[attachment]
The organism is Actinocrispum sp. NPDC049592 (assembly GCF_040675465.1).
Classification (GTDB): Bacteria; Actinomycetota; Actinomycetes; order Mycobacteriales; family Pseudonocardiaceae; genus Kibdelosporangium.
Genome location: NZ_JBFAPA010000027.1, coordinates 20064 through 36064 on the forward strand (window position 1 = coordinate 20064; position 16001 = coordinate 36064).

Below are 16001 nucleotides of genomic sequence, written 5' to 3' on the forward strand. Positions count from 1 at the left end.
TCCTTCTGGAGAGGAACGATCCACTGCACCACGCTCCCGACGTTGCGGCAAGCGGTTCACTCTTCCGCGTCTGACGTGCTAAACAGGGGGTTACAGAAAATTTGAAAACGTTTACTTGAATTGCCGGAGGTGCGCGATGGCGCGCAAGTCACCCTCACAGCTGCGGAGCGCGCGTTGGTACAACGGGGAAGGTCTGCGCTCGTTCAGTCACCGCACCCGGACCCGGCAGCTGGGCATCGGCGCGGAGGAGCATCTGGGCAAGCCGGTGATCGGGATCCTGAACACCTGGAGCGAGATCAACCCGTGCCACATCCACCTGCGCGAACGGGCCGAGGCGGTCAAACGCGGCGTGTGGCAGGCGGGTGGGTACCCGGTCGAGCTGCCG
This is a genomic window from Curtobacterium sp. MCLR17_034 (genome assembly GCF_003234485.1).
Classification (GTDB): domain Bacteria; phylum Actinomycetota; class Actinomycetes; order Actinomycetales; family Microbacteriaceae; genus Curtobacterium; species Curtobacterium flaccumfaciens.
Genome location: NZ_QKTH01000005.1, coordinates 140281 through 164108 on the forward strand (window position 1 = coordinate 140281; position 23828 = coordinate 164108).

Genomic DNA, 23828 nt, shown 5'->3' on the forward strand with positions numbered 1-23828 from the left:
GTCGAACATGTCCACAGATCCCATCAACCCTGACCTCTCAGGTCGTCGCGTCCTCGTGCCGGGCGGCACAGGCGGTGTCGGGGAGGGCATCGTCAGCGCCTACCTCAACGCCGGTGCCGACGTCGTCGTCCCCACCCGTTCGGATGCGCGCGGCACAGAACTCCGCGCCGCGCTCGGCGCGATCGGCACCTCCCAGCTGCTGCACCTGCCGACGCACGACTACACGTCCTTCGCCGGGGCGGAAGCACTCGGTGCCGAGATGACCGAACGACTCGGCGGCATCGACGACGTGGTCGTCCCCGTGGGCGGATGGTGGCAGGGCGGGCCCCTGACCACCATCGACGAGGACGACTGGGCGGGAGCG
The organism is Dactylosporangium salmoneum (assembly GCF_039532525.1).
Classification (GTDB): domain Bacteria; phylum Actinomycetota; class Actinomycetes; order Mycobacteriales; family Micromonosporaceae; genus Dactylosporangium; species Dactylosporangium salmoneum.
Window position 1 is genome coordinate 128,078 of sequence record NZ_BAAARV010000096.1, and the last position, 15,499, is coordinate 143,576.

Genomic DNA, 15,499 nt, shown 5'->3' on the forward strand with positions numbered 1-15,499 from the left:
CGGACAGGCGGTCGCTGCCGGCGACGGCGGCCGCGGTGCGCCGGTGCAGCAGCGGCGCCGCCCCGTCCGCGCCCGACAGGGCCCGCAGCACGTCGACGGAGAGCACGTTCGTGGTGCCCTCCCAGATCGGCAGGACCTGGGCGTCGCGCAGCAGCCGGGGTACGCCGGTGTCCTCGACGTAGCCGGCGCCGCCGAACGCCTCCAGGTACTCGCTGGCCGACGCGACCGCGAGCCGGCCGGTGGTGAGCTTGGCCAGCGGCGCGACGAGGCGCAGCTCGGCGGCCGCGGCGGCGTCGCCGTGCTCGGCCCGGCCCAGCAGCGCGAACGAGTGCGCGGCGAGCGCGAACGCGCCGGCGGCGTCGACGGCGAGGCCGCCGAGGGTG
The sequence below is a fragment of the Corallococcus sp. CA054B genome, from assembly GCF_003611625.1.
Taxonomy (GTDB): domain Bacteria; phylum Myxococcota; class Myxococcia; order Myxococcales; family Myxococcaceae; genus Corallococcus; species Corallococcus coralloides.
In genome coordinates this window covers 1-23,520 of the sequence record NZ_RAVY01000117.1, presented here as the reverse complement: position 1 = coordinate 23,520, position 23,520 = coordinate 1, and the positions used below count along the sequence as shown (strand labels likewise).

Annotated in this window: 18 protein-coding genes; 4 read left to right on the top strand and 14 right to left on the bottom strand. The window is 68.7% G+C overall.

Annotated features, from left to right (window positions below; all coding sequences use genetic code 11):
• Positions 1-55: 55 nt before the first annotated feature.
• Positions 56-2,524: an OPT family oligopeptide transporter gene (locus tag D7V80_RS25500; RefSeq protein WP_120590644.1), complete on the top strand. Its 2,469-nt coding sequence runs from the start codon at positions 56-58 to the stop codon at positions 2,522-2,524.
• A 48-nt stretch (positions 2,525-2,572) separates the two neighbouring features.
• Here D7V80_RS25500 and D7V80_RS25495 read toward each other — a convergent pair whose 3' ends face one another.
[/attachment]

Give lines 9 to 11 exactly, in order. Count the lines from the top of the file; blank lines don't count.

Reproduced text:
Genomic DNA, 23828 nt, shown 5'->3' on the forward strand with positions numbered 1-23828 from the left:
GTCGAACATGTCCACAGATCCCATCAACCCTGACCTCTCAGGTCGTCGCGTCCTCGTGCCGGGCGGCACAGGCGGTGTCGGGGAGGGCATCGTCAGCGCCTACCTCAACGCCGGTGCCGACGTCGTCGTCCCCACCCGTTCGGATGCGCGCGGCACAGAACTCCGCGCCGCGCTCGGCGCGATCGGCACCTCCCAGCTGCTGCACCTGCCGACGCACGACTACACGTCCTTCGCCGGGGCGGAAGCACTCGGTGCCGAGATGACCGAACGACTCGGCGGCATCGACGACGTGGTCGTCCCCGTGGGCGGATGGTGGCAGGGCGGGCCCCTGACCACCATCGACGAGGACGACTGGGCGGGAGCG
The organism is Dactylosporangium salmoneum (assembly GCF_039532525.1).